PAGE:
“If the County Attorney concludes that the…misconduct rises to the level that [officers] are no longer credible or otherwise unable to perform their duties, the County Attorney shall direct the respective police chief to notify the [New Hampshire Police Standards and Training Council] for the purpose of de-certifying the officer,” the letter proposed.

“The above process provides for a heightened level of transparency, reduces the subjectivity currently in place, and allows for oversight by the Attorney General’s representatives in each respective county.”

Some skeptics say that decertification laws have a limited impact.

Washington State’s decertification process “hardly ever bars police from returning to work” because of how narrow it is, according to a report by Mike Reicher of the Seattle Times.

In fact, of Washington’s about 11,000 officers over the past four years, on a yearly-average, 100 were fired and over 40 are flagged for decertification by supervisors. Yet an average of only 13 officers a year are decertified, Reicher reported.

On top of this, “the state has never decertified an officer for using excessive force,” he added.

Many states only decertify police if their misconduct is criminal.

Minnesota, for  example, only automatically decertifies police who have been convicted of a felony.

Decertification in New York

Earlier this summer, the New York State Office of the Attorney General proposed new procedures for decertification as part of a major overhaul of police procedures.

“All police officers in New York should be certified through a process that allows for ‘decertifying’ officers engaged in misconduct, preventing them from remaining a police officer or being rehired by another department in the State,” the AG’s office recommended.

“The [New York Police Department] should create an open data portal, which would include access to body-camera footage, to ensure that individual officer misconduct is truly transparent.”

bad appleMeanwhile, some police reform groups have stepped up efforts to expand police accountability.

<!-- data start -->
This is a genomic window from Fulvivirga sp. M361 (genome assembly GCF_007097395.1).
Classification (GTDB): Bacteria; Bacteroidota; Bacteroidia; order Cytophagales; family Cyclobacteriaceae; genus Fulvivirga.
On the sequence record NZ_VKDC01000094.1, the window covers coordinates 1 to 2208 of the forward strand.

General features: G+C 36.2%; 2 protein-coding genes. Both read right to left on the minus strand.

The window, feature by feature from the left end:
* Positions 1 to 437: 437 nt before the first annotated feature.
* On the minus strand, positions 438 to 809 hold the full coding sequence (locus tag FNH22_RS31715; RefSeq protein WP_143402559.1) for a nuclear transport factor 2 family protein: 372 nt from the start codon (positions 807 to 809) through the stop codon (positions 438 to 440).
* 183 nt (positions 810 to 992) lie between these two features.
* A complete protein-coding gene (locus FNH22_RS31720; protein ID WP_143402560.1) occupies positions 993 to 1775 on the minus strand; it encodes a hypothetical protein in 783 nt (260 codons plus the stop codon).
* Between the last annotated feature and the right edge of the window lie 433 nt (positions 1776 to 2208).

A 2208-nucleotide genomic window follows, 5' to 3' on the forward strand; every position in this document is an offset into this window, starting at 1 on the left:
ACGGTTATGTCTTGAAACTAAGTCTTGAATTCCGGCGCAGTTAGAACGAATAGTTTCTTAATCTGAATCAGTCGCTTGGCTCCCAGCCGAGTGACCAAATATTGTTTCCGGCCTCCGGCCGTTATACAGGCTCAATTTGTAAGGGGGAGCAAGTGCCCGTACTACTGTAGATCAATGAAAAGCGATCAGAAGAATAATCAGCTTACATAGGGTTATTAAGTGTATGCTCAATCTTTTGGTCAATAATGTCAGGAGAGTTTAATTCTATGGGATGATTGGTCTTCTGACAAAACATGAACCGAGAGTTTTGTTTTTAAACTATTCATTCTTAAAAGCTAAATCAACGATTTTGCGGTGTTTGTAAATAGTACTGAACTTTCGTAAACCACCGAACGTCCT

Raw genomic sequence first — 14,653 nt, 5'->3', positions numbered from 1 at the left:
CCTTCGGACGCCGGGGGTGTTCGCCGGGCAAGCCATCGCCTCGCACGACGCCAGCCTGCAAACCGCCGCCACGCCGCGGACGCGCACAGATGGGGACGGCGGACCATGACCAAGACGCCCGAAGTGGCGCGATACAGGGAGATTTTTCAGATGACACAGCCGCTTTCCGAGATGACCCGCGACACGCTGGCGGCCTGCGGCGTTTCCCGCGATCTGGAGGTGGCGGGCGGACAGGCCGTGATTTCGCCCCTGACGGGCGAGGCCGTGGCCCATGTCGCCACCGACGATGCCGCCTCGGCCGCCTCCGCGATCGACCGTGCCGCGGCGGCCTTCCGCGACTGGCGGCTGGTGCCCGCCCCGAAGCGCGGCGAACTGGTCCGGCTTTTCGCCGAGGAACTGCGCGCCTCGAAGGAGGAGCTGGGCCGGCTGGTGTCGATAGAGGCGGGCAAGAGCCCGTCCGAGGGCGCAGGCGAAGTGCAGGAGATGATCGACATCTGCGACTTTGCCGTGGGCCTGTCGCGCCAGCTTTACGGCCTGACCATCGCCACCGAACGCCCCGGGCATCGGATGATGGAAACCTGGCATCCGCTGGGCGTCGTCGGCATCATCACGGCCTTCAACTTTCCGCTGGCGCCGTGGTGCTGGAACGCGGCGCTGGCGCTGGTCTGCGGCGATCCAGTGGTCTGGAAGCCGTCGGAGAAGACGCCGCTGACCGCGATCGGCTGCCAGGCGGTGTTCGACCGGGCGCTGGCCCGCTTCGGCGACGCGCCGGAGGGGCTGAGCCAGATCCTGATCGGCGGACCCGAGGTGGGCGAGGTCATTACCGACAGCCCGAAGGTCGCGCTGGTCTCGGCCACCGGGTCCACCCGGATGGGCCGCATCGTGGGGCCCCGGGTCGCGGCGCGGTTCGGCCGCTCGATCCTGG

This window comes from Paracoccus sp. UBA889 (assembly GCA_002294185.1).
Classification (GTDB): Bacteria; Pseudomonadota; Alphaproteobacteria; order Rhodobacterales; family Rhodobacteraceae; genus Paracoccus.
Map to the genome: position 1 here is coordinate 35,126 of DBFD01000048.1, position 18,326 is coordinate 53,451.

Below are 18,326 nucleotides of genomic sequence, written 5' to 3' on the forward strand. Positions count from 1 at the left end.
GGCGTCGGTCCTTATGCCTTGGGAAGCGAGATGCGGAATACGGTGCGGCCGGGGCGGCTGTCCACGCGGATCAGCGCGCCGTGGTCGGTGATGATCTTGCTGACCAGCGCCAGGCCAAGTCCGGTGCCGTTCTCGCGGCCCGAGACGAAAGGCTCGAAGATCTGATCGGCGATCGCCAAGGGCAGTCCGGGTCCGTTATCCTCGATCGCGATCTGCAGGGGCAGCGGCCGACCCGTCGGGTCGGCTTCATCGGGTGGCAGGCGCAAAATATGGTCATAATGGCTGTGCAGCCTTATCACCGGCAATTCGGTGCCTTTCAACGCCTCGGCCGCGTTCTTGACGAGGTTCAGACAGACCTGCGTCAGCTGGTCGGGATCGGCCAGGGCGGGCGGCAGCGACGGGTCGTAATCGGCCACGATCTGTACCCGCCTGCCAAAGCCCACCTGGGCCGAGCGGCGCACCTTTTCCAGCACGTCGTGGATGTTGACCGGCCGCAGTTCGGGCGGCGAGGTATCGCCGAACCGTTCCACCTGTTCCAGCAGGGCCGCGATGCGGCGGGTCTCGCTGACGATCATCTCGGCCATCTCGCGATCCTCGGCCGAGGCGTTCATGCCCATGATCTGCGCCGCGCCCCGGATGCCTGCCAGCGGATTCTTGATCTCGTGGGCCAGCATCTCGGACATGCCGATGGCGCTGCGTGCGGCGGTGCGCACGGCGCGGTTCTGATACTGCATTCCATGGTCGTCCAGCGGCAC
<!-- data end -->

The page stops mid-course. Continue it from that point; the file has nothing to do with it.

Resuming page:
In Massachussetts, a group promoting decertification launched The Bad Apple Police Misconduct Tip Line, which it describes as a way to “safely and if you prefer, anonymously, report police misconduct you witness or experience.”

The line is for use by law enforcement officials as well as the public.

“Bad Apples spoil the bunch,” the promotional blurb says, and invites callers to “help pick’em out.”

At the same time, there is growing support for a national police database  of officers who have been fired or who have resigned because of misconduct charges. But an Associated Press review of all 50 states in June found that it would still fail to account for thousands of problem officers.

“States and police departments track misconduct very differently, and some states currently don’t track it at all,” according to the Los Angeles Times.

“The result is a lack of reliable official data and a patchwork system in which officers can stay employed even after being arrested or convicted of a crime.”

That has put the burden back on states to develop better methods for collecting and reporting data.

“I think the politicians have been reluctant to take a step that might be perceived as anti-police,” said Ohio  Attorney General Dave Yost.

Nevertheless, Yost argued, “the potential for reform is better than it’s been in my professional lifetime.”

“That doesn’t mean it’s a certainty on how much we’re going to get,” he continued. “But there’s a genuine interest and willingness to look at these things seriously and honestly.”

Laura Bowen is a TCR justice reporting intern.